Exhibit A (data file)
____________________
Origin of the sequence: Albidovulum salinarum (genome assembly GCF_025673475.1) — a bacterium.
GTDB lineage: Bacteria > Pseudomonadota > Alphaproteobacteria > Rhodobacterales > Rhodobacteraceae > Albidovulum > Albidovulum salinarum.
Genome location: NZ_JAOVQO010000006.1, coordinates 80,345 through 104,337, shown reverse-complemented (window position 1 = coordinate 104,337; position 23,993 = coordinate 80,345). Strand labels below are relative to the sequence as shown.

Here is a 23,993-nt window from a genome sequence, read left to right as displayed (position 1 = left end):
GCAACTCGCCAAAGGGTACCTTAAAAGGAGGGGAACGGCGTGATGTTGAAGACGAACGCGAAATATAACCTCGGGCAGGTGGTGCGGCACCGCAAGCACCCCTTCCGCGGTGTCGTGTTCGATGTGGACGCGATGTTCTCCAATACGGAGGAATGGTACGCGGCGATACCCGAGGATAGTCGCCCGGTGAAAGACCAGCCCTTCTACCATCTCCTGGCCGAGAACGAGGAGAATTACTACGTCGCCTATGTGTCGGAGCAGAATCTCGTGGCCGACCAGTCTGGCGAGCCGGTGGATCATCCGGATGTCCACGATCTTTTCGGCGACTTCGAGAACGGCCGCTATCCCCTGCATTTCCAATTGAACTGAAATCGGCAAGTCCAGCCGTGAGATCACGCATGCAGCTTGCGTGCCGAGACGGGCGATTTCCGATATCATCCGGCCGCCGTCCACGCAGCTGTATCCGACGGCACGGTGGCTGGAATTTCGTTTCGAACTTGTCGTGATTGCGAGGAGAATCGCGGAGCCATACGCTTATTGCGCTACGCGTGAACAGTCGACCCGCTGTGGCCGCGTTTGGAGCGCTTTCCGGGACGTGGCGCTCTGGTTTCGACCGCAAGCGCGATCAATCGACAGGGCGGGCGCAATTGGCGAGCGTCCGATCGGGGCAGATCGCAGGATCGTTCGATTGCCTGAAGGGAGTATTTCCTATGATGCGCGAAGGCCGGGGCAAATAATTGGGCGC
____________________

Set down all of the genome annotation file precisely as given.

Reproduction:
Origin of the sequence: Albidovulum salinarum (genome assembly GCF_025673475.1) — a bacterium.
GTDB lineage: Bacteria > Pseudomonadota > Alphaproteobacteria > Rhodobacterales > Rhodobacteraceae > Albidovulum > Albidovulum salinarum.
Genome location: NZ_JAOVQO010000006.1, coordinates 80,345 through 104,337, shown reverse-complemented (window position 1 = coordinate 104,337; position 23,993 = coordinate 80,345). Strand labels below are relative to the sequence as shown.

Here is a 23,993-nt window from a genome sequence, read left to right as displayed (position 1 = left end):
GCAACTCGCCAAAGGGTACCTTAAAAGGAGGGGAACGGCGTGATGTTGAAGACGAACGCGAAATATAACCTCGGGCAGGTGGTGCGGCACCGCAAGCACCCCTTCCGCGGTGTCGTGTTCGATGTGGACGCGATGTTCTCCAATACGGAGGAATGGTACGCGGCGATACCCGAGGATAGTCGCCCGGTGAAAGACCAGCCCTTCTACCATCTCCTGGCCGAGAACGAGGAGAATTACTACGTCGCCTATGTGTCGGAGCAGAATCTCGTGGCCGACCAGTCTGGCGAGCCGGTGGATCATCCGGATGTCCACGATCTTTTCGGCGACTTCGAGAACGGCCGCTATCCCCTGCATTTCCAATTGAACTGAAATCGGCAAGTCCAGCCGTGAGATCACGCATGCAGCTTGCGTGCCGAGACGGGCGATTTCCGATATCATCCGGCCGCCGTCCACGCAGCTGTATCCGACGGCACGGTGGCTGGAATTTCGTTTCGAACTTGTCGTGATTGCGAGGAGAATCGCGGAGCCATACGCTTATTGCGCTACGCGTGAACAGTCGACCCGCTGTGGCCGCGTTTGGAGCGCTTTCCGGGACGTGGCGCTCTGGTTTCGACCGCAAGCGCGATCAATCGACAGGGCGGGCGCAATTGGCGAGCGTCCGATCGGGGCAGATCGCAGGATCGTTCGATTGCCTGAAGGGAGTATTTCCTATGATGCGCGAAGGCCGGGGCAAATAATTGGGCGC